Once the client and I have identified their weak “joint”, so to speak, they’re often taken aback, with the proverbial light bulb going off in recognition of the source of their pain.  That’s huge right there!  But then the real work begins.  I have a client who came in with Generalized Anxiety Disorder.  She has always looked at life from the “glass half empty” perspective, which has caused tremendous fear around the belief that she’s never in the driver’s seat of her life — that she’s constantly in the passenger’s seat, at the mercy of outside influences.  She’s the Debbie Downer character on SNL, seeing the negative or dangerous side in all situations.  I asked her to look at her perspectives as muscles.  I explained that her Negative Muscle was waaaaay overdeveloped, and that she really needed to work exclusively on building up her Positive Muscle.  I assigned her the traditional homework of listing at least 5 positive things that she noticed each day, and asked her to bring the lists in to me each week.  This was very hard for her, as it went against her natural grain.  In fact, it was almost like she was a cat having to tolerate being petted in the opposite direction!  For every positive thing she listed, she felt compelled to add the “but” or “even though” at the end (“I had lunch with a friend today….but the food really wasn’t that good”  “I helped my sister put up curtains today…even though I had to take Ibuprofen for my back pain”).  I’ve tried to be comical about this, teasing her about her knee-jerk response to cling to that Negative Muscle workout, and she laughs at herself in recognition of it now.  But I praise the hell out of her when she’s able to state something positive and leave it alone.  This praise has been reinforcing and is slowly empowering her to shift from the dark to the rose-colored lenses she needs to feel better about and safer in her world.  I anticipate she’ll be in the driver’s seat before too long.
As for my own weak joint of feeling too guilty to rest, I try to make a conscious effort to relax into it, being kind and compassionate with myself, rationalizing that I do need some “down time” in order to fuel my otherwise busy life.  It’s a work in progress, of course, but the grain is slowly morphing into a different direction.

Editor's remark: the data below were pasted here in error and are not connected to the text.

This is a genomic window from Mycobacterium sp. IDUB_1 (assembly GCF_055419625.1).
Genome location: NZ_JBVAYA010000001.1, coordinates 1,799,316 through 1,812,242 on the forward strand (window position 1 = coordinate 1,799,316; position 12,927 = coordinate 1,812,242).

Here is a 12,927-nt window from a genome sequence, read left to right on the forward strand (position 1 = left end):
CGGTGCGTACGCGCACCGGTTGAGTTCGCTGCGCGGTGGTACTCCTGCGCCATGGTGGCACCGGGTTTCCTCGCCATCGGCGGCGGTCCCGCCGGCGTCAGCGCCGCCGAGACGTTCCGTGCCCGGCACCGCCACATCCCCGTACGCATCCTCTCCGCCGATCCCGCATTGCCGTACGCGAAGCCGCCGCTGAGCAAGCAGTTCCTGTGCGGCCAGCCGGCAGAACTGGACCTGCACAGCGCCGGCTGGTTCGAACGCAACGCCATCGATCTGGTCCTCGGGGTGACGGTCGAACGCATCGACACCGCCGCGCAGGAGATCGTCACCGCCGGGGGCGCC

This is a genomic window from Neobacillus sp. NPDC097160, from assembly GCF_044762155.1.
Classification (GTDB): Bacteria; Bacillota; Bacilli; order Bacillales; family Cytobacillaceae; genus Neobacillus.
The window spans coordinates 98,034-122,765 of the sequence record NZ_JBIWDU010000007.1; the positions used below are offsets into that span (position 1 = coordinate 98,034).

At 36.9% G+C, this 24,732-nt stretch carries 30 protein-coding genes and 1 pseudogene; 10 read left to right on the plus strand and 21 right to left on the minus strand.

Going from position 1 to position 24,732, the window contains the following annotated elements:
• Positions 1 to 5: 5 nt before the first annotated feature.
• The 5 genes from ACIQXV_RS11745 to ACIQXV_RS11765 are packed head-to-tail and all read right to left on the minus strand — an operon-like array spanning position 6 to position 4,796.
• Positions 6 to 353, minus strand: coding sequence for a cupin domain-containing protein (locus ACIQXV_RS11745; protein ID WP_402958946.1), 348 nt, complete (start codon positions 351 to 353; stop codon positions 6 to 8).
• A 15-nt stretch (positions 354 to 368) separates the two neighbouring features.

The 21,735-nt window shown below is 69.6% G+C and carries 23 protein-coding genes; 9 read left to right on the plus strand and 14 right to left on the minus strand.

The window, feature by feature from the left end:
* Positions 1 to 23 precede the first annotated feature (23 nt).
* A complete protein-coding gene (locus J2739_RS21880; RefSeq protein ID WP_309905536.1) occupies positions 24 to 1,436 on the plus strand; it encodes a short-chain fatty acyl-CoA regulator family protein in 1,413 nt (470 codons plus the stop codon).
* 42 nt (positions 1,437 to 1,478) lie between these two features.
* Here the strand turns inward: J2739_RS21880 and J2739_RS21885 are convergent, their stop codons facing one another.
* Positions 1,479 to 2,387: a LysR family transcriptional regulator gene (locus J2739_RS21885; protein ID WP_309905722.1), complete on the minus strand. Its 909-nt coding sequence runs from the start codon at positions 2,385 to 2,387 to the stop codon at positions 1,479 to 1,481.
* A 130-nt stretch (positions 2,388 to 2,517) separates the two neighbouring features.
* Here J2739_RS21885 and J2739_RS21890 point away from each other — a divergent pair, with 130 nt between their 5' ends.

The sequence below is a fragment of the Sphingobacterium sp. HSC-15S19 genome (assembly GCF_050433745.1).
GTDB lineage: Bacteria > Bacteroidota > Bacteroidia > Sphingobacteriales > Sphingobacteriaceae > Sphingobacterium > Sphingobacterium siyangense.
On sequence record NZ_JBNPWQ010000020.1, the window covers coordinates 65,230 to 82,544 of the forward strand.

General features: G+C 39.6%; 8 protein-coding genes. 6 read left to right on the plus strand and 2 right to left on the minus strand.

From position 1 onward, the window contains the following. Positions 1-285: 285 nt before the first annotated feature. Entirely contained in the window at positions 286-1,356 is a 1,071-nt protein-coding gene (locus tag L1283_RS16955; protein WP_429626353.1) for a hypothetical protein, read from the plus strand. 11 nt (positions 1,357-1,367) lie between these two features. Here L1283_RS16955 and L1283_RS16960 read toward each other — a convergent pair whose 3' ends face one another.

Until next time!


Getting Started With Anything

For about five years now, I’ve been dreaming of having my own private counseling practice. I could envision the office and how I’d want it set up and decorated.  I also had ideas of what types of clientele and therapy in which I’d want to specialize, as well as various creative methods I’d use to help them grow.  But the logistics always seemed to evade me (Where the heck do I start?  Do I get a loan first or write a business proposal?  What are the legal aspects?  What name would I give it?  How do I rent office space?) Then there was the money excuse (I can’t afford the start-up costs. I couldn’t deal with the loss of income before a profit shows up.  How would I pay for health insurance and other benefits I’d lose?).  Then I’d just get scared of how big and unmanageable it might get (Would I be able to keep up with all the paperwork and scheduling? What if someone asks me to be a speaker somewhere?  Would I be able to juggle the practice with all my other responsibilities?).  But year after year, with each Christmas card I wrote, I’d get more embarrassed to tell my family and friends that I was still in the same job as the year(s) prior, and still wanting to move forward with my private practice.  What I wanted to tell them was that I had finally started the practice, that it was very successful, and it was the light of my life!